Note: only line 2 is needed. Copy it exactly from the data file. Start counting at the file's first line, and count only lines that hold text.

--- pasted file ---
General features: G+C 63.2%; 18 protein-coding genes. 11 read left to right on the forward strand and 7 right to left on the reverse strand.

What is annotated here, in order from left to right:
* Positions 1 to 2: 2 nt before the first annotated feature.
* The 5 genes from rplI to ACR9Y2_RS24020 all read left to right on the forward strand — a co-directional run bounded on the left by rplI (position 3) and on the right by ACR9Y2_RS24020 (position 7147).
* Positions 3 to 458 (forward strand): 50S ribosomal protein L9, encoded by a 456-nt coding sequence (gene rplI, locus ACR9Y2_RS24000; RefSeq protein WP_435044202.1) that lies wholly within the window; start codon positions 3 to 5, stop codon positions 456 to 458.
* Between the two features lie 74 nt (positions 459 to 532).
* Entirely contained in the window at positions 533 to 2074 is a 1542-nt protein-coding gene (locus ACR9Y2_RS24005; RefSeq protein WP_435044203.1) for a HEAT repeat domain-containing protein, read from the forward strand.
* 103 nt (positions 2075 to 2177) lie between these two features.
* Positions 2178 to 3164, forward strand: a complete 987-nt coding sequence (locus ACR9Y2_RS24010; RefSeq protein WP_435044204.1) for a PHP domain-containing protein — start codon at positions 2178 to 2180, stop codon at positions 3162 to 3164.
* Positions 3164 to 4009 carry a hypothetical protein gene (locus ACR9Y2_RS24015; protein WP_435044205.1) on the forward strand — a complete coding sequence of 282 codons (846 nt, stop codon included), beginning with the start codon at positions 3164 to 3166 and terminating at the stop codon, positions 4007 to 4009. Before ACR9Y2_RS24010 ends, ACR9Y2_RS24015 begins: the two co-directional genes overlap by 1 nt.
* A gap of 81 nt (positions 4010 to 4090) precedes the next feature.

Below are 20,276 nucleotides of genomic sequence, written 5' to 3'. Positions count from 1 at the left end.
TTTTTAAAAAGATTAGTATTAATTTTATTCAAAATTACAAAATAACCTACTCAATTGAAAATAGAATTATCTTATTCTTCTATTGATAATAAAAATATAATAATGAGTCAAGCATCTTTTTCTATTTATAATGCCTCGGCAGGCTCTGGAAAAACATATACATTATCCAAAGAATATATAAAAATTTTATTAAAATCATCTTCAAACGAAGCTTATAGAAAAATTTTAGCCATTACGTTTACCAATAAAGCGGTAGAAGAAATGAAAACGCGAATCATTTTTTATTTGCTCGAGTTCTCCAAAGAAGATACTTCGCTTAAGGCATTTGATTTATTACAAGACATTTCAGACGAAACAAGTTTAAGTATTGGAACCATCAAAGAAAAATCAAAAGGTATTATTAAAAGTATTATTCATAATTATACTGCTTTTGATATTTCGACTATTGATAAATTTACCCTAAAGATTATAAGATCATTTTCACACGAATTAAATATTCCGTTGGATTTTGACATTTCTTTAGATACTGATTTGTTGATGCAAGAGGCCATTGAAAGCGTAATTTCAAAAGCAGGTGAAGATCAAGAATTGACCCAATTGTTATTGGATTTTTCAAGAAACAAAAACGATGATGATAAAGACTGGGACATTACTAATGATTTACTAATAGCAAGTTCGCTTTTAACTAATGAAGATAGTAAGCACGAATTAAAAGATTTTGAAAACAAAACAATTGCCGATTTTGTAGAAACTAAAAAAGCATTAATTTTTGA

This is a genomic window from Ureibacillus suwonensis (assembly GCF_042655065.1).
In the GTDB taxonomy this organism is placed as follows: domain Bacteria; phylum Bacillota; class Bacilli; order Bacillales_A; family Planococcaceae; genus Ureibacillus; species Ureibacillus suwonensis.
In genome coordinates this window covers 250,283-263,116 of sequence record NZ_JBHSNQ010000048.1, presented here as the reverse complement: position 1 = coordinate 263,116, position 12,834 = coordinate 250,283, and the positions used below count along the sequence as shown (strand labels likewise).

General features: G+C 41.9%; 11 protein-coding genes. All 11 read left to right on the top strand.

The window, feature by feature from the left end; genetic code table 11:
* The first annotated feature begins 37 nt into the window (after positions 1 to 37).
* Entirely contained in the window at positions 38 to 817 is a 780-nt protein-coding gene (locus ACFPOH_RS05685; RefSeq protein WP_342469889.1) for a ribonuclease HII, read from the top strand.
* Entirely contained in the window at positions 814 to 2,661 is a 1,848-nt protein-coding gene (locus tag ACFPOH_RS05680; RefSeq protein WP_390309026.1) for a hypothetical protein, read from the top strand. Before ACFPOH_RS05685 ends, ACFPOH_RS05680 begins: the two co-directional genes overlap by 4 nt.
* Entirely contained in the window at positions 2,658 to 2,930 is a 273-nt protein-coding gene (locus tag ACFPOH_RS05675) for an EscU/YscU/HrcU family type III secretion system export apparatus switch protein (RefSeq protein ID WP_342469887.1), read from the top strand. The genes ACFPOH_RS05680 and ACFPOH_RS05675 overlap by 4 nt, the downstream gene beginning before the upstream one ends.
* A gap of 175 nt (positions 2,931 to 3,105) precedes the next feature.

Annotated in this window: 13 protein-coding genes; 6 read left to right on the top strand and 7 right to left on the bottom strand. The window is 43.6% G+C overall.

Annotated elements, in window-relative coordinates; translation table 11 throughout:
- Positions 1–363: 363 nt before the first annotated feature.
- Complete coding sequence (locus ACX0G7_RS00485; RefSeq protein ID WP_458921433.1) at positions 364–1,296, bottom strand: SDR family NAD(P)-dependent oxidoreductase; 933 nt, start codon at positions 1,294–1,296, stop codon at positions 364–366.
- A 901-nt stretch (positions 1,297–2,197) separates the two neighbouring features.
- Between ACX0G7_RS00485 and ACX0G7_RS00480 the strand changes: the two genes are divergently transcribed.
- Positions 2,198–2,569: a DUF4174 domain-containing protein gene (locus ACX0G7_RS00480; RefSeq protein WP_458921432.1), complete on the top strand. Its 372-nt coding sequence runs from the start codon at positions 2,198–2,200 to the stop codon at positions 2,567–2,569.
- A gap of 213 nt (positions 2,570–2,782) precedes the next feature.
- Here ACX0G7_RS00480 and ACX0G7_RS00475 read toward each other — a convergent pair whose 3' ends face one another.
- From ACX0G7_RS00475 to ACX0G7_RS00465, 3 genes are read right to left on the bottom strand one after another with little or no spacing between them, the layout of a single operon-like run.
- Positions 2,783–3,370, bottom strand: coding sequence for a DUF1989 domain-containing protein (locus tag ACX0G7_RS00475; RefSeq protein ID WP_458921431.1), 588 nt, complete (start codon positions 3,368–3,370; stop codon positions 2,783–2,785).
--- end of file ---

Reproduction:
What is annotated here, in order from left to right: